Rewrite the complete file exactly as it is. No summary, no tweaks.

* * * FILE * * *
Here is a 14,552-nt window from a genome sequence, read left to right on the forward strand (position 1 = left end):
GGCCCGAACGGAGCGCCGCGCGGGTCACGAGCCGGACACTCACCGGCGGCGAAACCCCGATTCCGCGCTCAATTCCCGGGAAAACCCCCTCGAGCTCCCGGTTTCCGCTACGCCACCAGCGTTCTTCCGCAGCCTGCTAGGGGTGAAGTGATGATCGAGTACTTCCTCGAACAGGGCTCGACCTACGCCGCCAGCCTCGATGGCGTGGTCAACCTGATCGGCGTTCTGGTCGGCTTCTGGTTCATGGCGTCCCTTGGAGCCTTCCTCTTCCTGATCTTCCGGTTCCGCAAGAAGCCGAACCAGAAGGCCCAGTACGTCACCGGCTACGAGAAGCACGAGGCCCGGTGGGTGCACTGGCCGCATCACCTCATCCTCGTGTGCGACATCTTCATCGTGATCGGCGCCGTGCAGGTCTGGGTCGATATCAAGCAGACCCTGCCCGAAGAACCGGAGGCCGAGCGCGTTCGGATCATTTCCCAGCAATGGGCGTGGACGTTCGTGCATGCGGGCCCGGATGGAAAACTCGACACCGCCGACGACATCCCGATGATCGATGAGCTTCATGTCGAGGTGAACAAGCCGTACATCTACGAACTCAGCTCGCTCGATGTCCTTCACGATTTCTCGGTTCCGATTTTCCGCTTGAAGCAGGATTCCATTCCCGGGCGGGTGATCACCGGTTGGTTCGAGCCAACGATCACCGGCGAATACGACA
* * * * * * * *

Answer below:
Here is a 14,552-nt window from a genome sequence, read left to right on the forward strand (position 1 = left end):
GGCCCGAACGGAGCGCCGCGCGGGTCACGAGCCGGACACTCACCGGCGGCGAAACCCCGATTCCGCGCTCAATTCCCGGGAAAACCCCCTCGAGCTCCCGGTTTCCGCTACGCCACCAGCGTTCTTCCGCAGCCTGCTAGGGGTGAAGTGATGATCGAGTACTTCCTCGAACAGGGCTCGACCTACGCCGCCAGCCTCGATGGCGTGGTCAACCTGATCGGCGTTCTGGTCGGCTTCTGGTTCATGGCGTCCCTTGGAGCCTTCCTCTTCCTGATCTTCCGGTTCCGCAAGAAGCCGAACCAGAAGGCCCAGTACGTCACCGGCTACGAGAAGCACGAGGCCCGGTGGGTGCACTGGCCGCATCACCTCATCCTCGTGTGCGACATCTTCATCGTGATCGGCGCCGTGCAGGTCTGGGTCGATATCAAGCAGACCCTGCCCGAAGAACCGGAGGCCGAGCGCGTTCGGATCATTTCCCAGCAATGGGCGTGGACGTTCGTGCATGCGGGCCCGGATGGAAAACTCGACACCGCCGACGACATCCCGATGATCGATGAGCTTCATGTCGAGGTGAACAAGCCGTACATCTACGAACTCAGCTCGCTCGATGTCCTTCACGATTTCTCGGTTCCGATTTTCCGCTTGAAGCAGGATTCCATTCCCGGGCGGGTGATCACCGGTTGGTTCGAGCCAACGATCACCGGCGAATACGACA